The Police Federation of England and Wales (PFEW) is supporting this week’s Mental Health Awareness Week.
The Federation will be providing advice and tips from experts on everything from mental health first aid to diet and sleep through the awareness week, which is run by the Mental Health Foundation and runs until Sunday (24 May).
“It is important to raise awareness around mental health, to encourage people to speak about their mental wellbeing and to show that there is a wide range of support available to people,” says Liz Groom, chair of Cambridgeshire Police Federation.
“Last year, I must admit I struggled. I felt mentally exhausted, I was forgetting things, having trouble sleeping at night and then wanting to nap in the day. In the end I had a bit of a meltdown and took three weeks off work; I knew I just needed to rest.
“But while the rest helped, the best thing I did during that time was call Flint House, the police rehabilitation centre in Oxfordshire, and a few months later I attended their two-week mental health support programme which turned out to be a game-changer, giving me the tools to take care of my own mental wellbeing.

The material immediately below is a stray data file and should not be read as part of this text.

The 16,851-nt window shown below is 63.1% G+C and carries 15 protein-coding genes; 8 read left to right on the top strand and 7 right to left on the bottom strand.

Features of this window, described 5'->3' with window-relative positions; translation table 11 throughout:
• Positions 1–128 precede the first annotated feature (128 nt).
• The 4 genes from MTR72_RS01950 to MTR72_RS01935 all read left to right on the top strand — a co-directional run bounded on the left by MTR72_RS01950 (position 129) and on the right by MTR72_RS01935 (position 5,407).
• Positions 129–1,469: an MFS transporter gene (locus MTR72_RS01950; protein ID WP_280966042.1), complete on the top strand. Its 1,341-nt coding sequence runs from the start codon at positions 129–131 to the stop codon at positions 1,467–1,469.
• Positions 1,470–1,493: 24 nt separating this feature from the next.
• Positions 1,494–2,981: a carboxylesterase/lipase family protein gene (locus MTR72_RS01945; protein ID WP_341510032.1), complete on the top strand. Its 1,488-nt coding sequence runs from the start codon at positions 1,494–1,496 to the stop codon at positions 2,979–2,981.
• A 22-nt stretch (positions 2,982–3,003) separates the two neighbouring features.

“I had initially struggled in accepting that I needed a rest or support but I am so pleased that I got the help I needed and I would urge anyone who is experiencing stress, anxiety, difficulty switching off or just not feeling themselves, perhaps crying more often or losing their temper to consider seeking help. It is nothing to be embarrassed about and there are so many people and organisations out there who can offer support.”
The theme of this year’s Mental Health Awareness Week is kindness.
Belinda Goodwin, the Police Federation’s national wellbeing lead, has written a blog to mark the week in which she highlights the fact that everyone is currently under a greater mental strain than usual due to the pandemic.
“More than four in five Britons are worried about the effect that coronavirus is having on their life, more than half say it has caused high levels of anxiety and has affected their wellbeing,” she explains.
“Now, these levels of anxiety are normal and, according to several professionals, may even be a healthy sign that we are thinking about, connecting with and caring for others more.
“But they don’t account for the very real dangers being faced by colleagues on the front-line, who are constantly at risk of being exposed to the infection, and who are being coughed and spat at on the streets by people claiming to have the virus.”
Find out more about Mental Health Awareness Week.